It may seem a rather odd headline but it is all too true. The utterly horrific case of the death of PC Andrew Harper in Berkshire has raised, yet again, our ‘laws’ and certainly exposed some of the difficulties and frailties within our current system. It has also caused many members of the public to be totally baffled as to why murder convictions were not upheld but instead the three defendants (accused) were found guilty of the reduced charge of manslaughter (culpable homicide). For those not directly involved with the law (the majority of the public) the term ‘reduced charge’ instantly conjures up an image that somehow the offence has been somehow trivialised and that the matter is not being dealt with as seriously as it should be. But this is an inaccurate and misleading viewpoint and worthy of some analysis and explanation.
With the majority of the country (and doubtless every single police officer) baying for whole life sentences for murder, an examination into the case might be helpful and a rational rather than purely emotional application of the law. Then, it may be that a change to the existing law is required. This case is not as straightforward as it may seem or certainly as the press and social media would have you believe.
At the outset, let me make it abundantly clear that this is a totally abhorrent crime and it is only right that the perpetrators be brought to justice. Having followed and studied this case in some detail I, like most others, was appalled and wanted to see these serial criminals feel the full force of the law. But, like all individuals accused of any crime, the evidence (factual, forensic and circumstantial, if necessary) that is available should determine the charge and then, having presented that evidence in court (and having it robustly challenged by the defence) leave it to a jury to make a finding, based on that evidence and those facts. There is a recognised ‘burden of proof’, which always rests with the prosecution. It is therefore for them to prove the guilt of the accused, rather than for the accused to prove their innocence. If the evidence does not carry enough weight to substantiate a guilty verdict, then one should not be returned. Because we may be revulsed at the actions of others, that revulsion cannot alone simply lead us to say they are guilty. The due process of the law has to take place and we should continue to trust our peers with the verdict. Unless some obvious material facts have been somehow omitted, or of course if further evidence comes to light, we should not find ourselves in a position where we do not like a verdict so we have another trial and keep doing that until the verdict we want is returned. That would be outrageous and totally iniquitous.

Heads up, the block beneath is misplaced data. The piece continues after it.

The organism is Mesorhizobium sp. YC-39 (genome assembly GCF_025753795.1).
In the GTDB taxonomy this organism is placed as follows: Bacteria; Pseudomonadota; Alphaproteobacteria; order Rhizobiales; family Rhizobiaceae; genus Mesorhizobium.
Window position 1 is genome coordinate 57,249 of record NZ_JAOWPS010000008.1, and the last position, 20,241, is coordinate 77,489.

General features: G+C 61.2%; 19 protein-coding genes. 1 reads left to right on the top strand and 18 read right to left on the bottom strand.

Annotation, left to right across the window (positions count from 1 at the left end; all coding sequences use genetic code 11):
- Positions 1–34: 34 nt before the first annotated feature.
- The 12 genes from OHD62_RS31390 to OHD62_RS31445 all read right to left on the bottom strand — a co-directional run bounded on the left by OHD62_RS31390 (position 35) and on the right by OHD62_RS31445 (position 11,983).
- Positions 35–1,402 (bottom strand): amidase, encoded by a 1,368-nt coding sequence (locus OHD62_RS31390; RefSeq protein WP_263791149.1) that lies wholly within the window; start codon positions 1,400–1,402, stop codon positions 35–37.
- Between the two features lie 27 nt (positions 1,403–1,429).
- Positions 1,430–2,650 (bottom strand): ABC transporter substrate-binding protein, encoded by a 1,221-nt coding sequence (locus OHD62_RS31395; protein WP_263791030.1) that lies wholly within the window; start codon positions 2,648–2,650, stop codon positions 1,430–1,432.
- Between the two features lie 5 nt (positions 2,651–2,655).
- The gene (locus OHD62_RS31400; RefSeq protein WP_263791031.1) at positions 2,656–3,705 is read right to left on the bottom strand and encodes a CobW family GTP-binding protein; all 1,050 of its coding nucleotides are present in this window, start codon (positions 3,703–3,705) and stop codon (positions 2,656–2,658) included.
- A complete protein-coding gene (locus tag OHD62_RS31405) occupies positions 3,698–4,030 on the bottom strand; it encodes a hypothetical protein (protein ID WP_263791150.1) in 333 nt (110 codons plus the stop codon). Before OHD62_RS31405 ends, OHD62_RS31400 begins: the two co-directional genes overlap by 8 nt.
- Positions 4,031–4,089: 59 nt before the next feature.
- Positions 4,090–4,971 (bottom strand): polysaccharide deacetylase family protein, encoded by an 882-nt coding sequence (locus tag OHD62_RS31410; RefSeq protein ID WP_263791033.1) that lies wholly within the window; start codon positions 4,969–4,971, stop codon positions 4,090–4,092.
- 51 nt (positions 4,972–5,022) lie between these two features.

As something of a background, it should be noted that there are some important and fundamental differences when defining murder between Scotland and England but one commonality is the issue of ‘intent’. Mens rea, as the criminal law calls it, is required, which, when accompanied by the actus reus, gives rise to a potential criminality and subsequently to a prosecution. The jury, in both jurisdictions, must be satisfied ‘beyond reasonable doubt’, as to the guilt of the accused. That is a high standard. The flipside to that standard is that if a jury think there is reasonable doubt they MUST acquit. Obviously lesser charges may come into play, as is the case here.
The circumstances and graphic detail are not, in my opinion, appropriate for these pages so those who wish to scrutinise the case can do so themselves. Suffice to say that the Police Officers involved, including the deceased officer, were initially responding to a call with regards to an alleged theft of a quad bike.
The accused (known as defendants down south) had brought a car with them to which they had tied a thick piece of rope to the rear in order to tow said quad bike in the event that they successfully stole it. As the Police arrived and in a desperate attempt to flee the scene they drove off. As they did so, PC Harper inadvertently ‘stepped’ into the ‘lasso-type’ area of rope (gruesomely pictured below) which trapped his feet. The car then sped off dragging him for over a mile at a significant speed and resulting in fatal injuries.
Two questions arise immediately – firstly the issue of ‘intent’. Did the accused have any ‘intention to kill’ in the manner in which the Police Officer lost his life or was this an utterly freakish occurrence? Secondly and crucially when driving away, were they aware that ‘something’ was attached to the car and could they have foreseen that this was a human being? The judge, Mr Justice Edis remarked that their claims that they did not know, suspect or realise they were dragging anything were ‘clearly false’. However, that was ultimately a matter for the jury and their determination on this point separates the murder charge from the reduced charge of manslaughter (culpable homicide). Whilst it may seem remarkable to us that there was any doubt that they had ‘something’ attached to the back of their car, if the jury felt any element of ‘reasonable doubt’ existed on this very point, they had no option but to acquit (as regards the principal charge/(s)).